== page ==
On Friday, we spent quite a bit of time discussing the extent to which August has proven that “bad news is good news” has its limits in terms of being a viable trading philosophy.
To a point, worsening economic data and trade frictions can be bullish for risk assets if the market believes central banks will respond by doubling down on accommodation and keeping the liquidity spigots open. That allows bonds and risk to rally simultaneously, and creates the conditions for the “everything” rally that, with the exception of May, defined the first half of 2019.
But, if negative growth expectations and geopolitical uncertainty become too acute (i.e., if the proximate cause of central banks’ dovish lean gets too pronounced), risk assets may come to “believe” that no amount of monetary intervention will be sufficient to head off a downturn. At that juncture, bad news is just bad news. Stocks and other risk assets will tend to fall with bond yields.
And so, the cross-asset picture looks quite different if we compare the first half of 2019 to May and August, months characterized by risk-off sentiment tied to trade concerns and growth jitters.
Of course, things turned around dramatically for risk assets in June following an abysmal showing in May.
If you recall, the reason US equities were able to stage such a dramatic bounce following the May selloff was that Trump’s threat to impose across-the-board tariffs on Mexico was seen as effectively cementing the case for a preemptive rate cut from the Fed. The short-end began aggressively pricing in easing and that, in turn, helped stocks surge. (Trump subsequently called off the Mexico tariffs, but not before the Fed was pigeonholed by market pricing.)
So, why not this time? Why can’t risk assets shake off the latest trade escalation and attendant growth concerns to rally on the promise of more accommodation from the Fed and the FOMC’s global counterparts?
According to Credit Suisse, there are four main reasons why a “risk-market-positive scenario [is] imaginable some weeks down the road [but] unlikely in the very near term”, where “near term” means “the next couple of weeks”.
The first reason is simply that the June bounce illustrated above came after May’s drawdown. Similarly, the early 2019 rally in stocks came after steep losses in Q4. “This time around the S&P sold off cumulatively by about 6% since it peaked on 26 July, and the news on the US-China standoff is arguably worse now than it was back in May”, the bank writes, in an emerging market strategy note out this week. For the bank’s EM FX team, the market would need to see “a decline… that is bigger than May’s to set the stage for a rebound”.
The second reason a quick surge isn’t likely is that Trump’s recent actions suggest the US president still views tariff escalations as an effective way of securing leverage. “Our base case view is that Trump will eventually adopt a more conciliatory tone, but we find it far from certain that he will, and we suspect that he will do so only in response to an equity market drop that is substantially more severe than the one that has played out in the past week”, Credit Suisse cautions.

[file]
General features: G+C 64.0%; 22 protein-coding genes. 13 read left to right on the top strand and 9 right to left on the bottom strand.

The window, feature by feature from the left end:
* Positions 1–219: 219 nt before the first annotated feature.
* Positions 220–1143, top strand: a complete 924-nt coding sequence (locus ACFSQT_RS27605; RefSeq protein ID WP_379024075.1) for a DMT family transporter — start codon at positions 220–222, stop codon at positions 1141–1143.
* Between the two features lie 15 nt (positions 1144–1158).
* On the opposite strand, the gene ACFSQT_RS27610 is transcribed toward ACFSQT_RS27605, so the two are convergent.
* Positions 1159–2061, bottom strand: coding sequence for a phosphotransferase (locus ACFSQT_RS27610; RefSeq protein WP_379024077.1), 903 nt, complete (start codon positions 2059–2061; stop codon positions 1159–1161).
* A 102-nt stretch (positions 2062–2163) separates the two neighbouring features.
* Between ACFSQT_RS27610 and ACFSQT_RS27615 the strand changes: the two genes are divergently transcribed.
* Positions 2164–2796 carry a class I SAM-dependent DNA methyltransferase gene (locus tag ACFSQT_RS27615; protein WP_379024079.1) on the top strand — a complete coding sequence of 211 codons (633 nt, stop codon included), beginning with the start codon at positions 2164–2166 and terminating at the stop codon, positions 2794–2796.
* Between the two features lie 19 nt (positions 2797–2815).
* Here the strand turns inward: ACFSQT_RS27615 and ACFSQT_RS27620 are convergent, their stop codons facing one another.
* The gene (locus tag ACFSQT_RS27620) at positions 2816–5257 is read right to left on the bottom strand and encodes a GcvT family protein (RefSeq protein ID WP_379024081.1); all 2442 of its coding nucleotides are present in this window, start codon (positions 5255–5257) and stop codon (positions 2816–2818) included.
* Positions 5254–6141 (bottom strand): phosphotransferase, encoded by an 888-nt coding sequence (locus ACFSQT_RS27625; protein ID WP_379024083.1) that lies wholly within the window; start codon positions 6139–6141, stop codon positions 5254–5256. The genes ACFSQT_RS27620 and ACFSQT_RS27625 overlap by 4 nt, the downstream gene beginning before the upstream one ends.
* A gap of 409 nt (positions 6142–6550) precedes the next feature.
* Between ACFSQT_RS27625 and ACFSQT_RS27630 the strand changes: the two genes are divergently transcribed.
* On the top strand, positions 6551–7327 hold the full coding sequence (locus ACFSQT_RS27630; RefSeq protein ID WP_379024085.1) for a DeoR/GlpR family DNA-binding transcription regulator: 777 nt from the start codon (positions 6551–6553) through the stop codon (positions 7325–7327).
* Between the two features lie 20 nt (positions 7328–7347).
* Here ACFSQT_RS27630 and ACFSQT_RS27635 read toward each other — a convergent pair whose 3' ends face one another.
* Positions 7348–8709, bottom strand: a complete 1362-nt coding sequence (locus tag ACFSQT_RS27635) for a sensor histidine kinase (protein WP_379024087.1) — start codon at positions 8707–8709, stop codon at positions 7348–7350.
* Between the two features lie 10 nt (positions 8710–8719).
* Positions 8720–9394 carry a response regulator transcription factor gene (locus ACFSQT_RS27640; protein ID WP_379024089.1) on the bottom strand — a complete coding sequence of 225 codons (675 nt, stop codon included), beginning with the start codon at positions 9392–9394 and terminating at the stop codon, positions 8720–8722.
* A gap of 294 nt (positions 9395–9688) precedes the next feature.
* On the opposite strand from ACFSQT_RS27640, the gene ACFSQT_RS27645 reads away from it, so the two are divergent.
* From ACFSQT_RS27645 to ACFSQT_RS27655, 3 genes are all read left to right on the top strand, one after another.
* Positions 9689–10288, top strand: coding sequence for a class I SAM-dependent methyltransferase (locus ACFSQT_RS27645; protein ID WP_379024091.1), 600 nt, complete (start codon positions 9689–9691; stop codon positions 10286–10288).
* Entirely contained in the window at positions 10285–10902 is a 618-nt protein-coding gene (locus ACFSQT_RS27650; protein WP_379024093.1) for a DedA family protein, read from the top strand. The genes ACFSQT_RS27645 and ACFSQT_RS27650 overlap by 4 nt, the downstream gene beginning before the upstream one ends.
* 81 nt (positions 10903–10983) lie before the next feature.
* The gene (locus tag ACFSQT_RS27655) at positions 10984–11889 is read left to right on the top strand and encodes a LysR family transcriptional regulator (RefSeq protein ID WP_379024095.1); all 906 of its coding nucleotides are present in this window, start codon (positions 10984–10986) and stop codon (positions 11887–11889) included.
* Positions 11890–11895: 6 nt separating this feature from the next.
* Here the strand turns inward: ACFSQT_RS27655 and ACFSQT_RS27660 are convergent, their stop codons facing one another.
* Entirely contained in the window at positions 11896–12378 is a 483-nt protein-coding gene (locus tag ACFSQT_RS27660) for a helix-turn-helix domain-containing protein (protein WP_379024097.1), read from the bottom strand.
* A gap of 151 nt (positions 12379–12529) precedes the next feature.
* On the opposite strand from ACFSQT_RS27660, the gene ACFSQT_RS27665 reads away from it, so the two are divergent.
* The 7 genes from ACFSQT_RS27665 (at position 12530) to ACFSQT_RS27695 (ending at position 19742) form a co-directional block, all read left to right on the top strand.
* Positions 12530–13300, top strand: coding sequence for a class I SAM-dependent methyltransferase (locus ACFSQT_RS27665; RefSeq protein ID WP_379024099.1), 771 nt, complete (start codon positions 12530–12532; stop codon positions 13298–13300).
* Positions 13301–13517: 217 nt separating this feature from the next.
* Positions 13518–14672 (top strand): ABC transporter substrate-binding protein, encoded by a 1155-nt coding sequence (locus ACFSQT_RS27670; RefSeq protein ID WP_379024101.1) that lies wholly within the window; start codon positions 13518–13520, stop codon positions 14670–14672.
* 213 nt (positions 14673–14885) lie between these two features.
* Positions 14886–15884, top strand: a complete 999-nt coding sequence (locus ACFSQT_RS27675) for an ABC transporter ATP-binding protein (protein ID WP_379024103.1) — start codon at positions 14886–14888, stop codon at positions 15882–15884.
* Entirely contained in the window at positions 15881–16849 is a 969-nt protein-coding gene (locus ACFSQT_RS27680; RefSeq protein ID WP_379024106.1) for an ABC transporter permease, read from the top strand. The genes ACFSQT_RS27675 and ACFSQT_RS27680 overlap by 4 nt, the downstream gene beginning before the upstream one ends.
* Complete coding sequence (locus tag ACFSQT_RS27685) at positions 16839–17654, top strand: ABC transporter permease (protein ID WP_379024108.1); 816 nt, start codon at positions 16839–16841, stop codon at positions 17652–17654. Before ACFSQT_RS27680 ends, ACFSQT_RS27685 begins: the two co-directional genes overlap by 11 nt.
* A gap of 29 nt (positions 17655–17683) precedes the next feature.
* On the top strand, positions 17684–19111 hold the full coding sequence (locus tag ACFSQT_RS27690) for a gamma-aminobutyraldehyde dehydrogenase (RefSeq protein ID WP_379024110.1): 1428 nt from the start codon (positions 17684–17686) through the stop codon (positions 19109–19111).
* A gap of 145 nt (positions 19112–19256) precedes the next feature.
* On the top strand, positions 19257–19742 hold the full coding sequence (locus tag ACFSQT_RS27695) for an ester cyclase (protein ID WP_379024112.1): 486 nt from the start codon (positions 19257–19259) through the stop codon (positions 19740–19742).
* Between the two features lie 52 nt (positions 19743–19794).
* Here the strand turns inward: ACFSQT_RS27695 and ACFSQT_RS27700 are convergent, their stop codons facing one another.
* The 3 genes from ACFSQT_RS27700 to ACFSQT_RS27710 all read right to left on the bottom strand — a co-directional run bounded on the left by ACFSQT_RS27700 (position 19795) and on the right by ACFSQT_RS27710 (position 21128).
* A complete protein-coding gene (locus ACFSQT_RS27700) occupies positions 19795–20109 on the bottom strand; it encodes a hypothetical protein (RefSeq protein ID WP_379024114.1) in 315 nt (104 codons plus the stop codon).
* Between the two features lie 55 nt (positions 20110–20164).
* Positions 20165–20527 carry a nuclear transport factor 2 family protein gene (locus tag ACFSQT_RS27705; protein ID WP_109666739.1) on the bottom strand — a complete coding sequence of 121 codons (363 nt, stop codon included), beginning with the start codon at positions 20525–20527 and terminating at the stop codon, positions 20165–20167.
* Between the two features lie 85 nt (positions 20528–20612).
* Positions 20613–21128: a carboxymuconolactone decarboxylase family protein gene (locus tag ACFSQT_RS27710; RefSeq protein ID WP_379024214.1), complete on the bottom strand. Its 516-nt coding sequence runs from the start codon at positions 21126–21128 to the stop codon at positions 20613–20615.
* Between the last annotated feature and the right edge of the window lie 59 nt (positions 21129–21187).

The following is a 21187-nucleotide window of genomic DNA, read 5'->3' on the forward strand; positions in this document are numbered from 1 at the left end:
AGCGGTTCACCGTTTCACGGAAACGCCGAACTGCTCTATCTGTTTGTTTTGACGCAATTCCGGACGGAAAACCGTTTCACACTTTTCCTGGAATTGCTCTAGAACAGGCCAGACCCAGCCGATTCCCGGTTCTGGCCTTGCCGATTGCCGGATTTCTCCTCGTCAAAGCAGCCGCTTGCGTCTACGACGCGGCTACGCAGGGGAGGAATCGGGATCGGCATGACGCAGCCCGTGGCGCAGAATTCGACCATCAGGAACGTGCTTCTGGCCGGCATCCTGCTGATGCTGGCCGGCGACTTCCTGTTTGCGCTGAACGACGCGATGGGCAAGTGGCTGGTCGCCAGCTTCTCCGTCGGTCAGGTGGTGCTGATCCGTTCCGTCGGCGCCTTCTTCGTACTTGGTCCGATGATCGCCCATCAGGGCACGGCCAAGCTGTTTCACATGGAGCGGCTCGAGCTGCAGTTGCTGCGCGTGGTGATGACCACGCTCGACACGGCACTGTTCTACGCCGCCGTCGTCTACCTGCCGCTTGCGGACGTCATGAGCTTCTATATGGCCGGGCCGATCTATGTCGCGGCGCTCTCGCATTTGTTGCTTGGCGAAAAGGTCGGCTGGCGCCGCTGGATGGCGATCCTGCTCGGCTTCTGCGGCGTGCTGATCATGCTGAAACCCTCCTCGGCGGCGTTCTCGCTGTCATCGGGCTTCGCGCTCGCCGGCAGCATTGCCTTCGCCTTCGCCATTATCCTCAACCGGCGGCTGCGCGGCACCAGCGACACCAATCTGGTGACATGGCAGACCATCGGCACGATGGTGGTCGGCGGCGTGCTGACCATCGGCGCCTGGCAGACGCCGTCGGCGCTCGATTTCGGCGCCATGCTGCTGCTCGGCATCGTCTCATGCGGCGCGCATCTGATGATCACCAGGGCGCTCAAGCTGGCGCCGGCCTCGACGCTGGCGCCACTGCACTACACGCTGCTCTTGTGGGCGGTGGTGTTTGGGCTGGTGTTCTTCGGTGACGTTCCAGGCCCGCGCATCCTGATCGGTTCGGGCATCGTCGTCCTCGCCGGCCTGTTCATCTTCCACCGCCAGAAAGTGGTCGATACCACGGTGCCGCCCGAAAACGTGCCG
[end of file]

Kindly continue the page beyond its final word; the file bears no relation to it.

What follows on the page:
The administration did attempt some damage control throughout the week, dispatching Larry Kudlow and Peter Navarro to the networks in order to defend the president’s policies, but Trump’s remarks didn’t suggest he’s in a conciliatory mood. Indeed, the decision to label China a currency manipulator came just hours after the worst day of the year on Wall Street, which suggests the White House was willing to risk more turmoil.
Credit Suisse goes on to offer two additional reasons why a near-term bounce isn’t likely. “China’s negotiators seem to have lost patience with (and trust in) the US administration and seem very reluctant to make the next conciliatory move”, the bank adds, before noting that “pricing in the US rates market is more aggressive now than it was in May [and] we find it hard to see how US Treasuries can rally much further unless the whole investor community becomes convinced that the risk of an imminent US recession risk is very high in which case risk markets presumably ought to be weak”.
That last point is important. The upshot is that a further rates rally would suggest the market sees an outright downturn as all but inevitable. At that juncture, risk assets (including equities), should trade lower as yields drop. Bad news would just be plain old bad.
Of course, thanks in no small part to a series of yuan fixes which together suggested the PBoC wanted to avoid further turmoil (at least for a couple of sessions), stocks managed to rebound last week and posted only minor losses.
But, as noted on Sunday morning in “Black Swans Crash Summer Dog Days For War-Weary Markets“, it seems like just a matter of time before the next shoe drops.
As Credit Suisse puts it, “risk markets, despite [a] rebound, are likely to sell off further before they stabilize and/or rebound in a convincing and lasting fashion”.